Karen J. Greenberg and Joshua L. Dratel discussed their book "The Torture Papers: The Road to Abu Ghraib," a collection of government and military memos outlining interrogation rules and abuses.
The transcript follows.
Editor's Note: Washingtonpost.com moderators retain editorial control over Live Online discussions and choose the most relevant questions for guests and hosts; guests and hosts can decline to answer questions.
How did you go about gaining access to the papers to compile this book? What made you want to do this in the first place?
Karen J. Greenberg: Access to the documents came in a variety of ways, but primarily through journalists to whom the documents had been leaked and through FOIA requests done by, for example, the ACLU. Some of the documents were provided directly by those involved with a specific document.
While the cruelty at Abu Ghraib was very disturbing, I was also saddened by what the incident meant for the US. I had thought that Americans weren't supposed to be torturers. We were supposed to be the "good guys," the heroes who rescue people from oppression. One powerful metaphor from World War II was GIs handing out chocolate to German and Italian children. Am I beeing hopelessly naive? After all, My Lai and the 1921 Tulsa riots are plenty of proof that the US is no different from any other country in our capability for atrocities.
Joshua L. Dratel: The fundamental difference for me is that while My Lai and other incidents demonstrate that individuals from the U.S. are just as capable of atrocities as soldiers, etc., from other nations, this situation represents a government policy as opposed to merely rogue elements acting without authority. Thus, the punishment of Lt. Calley was an important element in reaffirming U.S. commitment to the laws of war, Geneva Convention, etc. In this instance, however, we have a government-instituted and endorsed policy of violating international norms, the Geneva Convention, and our own statutes and Constitution. That, to me, differentiates this from prior isolated instances, and is the most disturbing as a reflection of our national values. Thanks for your question.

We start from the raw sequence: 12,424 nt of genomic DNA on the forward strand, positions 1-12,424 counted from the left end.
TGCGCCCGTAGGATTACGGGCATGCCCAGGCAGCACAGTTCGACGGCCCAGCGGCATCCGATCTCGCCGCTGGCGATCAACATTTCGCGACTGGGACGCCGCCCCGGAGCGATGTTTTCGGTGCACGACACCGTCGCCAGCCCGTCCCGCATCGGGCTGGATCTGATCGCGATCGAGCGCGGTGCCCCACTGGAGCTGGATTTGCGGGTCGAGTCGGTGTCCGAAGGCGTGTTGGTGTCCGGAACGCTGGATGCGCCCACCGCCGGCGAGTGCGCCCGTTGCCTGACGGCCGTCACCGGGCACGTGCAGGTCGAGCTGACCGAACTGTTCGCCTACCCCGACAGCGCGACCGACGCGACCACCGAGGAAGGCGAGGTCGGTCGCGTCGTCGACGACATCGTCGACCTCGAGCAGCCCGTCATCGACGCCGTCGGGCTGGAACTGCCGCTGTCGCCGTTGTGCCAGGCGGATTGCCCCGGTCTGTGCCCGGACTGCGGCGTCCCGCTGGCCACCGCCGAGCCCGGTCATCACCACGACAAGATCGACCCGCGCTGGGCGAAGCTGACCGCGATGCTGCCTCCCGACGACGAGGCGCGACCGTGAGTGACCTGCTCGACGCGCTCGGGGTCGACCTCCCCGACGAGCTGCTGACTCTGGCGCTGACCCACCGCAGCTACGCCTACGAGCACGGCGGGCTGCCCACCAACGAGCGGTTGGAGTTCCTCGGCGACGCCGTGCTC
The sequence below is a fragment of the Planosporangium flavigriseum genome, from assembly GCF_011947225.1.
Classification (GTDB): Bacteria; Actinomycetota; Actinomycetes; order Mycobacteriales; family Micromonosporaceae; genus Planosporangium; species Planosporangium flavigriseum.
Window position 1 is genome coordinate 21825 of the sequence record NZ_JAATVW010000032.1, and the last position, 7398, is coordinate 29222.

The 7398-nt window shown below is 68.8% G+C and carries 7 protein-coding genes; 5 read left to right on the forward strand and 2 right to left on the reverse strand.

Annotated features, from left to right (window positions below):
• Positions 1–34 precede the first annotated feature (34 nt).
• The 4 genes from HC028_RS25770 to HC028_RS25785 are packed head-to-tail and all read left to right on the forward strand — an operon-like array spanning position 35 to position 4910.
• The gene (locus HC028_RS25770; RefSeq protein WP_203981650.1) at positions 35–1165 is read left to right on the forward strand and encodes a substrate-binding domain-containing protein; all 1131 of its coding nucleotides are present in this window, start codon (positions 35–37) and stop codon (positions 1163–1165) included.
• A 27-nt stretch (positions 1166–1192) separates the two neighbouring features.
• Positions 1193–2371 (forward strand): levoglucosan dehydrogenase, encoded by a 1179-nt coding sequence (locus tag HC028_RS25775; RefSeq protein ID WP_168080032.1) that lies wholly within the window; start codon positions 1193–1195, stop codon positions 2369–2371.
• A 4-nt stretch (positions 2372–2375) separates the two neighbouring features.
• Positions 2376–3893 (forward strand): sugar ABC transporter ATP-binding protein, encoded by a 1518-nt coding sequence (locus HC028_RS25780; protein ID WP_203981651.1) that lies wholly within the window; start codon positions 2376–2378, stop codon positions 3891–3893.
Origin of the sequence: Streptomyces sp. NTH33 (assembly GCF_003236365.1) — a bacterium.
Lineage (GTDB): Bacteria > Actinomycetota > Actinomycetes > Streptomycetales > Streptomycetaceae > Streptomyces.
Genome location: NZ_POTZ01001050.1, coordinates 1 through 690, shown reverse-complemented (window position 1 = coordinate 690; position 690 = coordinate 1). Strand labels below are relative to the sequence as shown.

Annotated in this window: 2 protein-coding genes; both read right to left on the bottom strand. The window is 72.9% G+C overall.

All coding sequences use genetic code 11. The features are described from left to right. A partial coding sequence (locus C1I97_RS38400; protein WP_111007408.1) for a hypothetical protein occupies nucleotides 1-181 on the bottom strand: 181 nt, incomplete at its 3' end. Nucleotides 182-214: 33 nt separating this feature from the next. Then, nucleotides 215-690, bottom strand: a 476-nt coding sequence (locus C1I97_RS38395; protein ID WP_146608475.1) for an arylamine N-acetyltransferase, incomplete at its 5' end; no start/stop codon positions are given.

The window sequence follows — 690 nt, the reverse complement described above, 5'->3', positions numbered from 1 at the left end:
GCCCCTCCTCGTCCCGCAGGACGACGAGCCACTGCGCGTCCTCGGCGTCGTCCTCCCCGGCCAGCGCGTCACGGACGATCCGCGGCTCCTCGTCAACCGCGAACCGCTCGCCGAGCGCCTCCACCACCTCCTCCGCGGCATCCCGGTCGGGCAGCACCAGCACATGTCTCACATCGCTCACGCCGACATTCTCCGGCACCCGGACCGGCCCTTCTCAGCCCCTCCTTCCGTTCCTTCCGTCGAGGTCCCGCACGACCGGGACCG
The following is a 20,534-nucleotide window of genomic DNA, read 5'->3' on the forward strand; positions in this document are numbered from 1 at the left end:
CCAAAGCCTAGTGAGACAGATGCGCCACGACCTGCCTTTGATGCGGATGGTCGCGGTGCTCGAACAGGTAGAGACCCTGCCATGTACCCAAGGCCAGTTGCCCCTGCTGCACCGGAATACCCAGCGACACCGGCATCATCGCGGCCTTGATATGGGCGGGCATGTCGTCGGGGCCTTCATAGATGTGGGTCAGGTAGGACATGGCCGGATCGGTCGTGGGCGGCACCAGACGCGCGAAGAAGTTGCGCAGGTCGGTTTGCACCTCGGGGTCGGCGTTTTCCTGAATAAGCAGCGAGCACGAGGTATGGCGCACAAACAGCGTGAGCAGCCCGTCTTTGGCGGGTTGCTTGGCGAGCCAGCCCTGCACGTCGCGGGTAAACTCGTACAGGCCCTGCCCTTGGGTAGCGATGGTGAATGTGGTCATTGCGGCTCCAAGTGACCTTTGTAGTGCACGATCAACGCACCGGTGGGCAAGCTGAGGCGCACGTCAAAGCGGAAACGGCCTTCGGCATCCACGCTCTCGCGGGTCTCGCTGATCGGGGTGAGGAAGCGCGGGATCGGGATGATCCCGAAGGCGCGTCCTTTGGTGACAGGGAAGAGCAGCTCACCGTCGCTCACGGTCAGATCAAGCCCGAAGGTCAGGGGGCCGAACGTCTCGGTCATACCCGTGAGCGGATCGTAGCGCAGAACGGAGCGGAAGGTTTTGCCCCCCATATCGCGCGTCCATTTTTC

For months now, anyone who cared to connect the dots would see highly similar abusive practices used in geographically -disparate- places: Guantanamo Bay, Abu Ghraib (central Iraq), Mosul (extreme northern Iraq) and Basra (southeastern Iraq), and even Afghanistan. I understand the count of personnel under investigation or courts martial is currently up to 131. A hundred and thirty one "bad apples", all "roguing" at the same time in different places.
Why do you think the media has bought into this unlikely explanation? Is it just fear of losing access to the administration? Is it one of those "group denial" things? Perverted patriotism? Racism perhaps? Would they report it differently if these "humbled dogs" had white skin?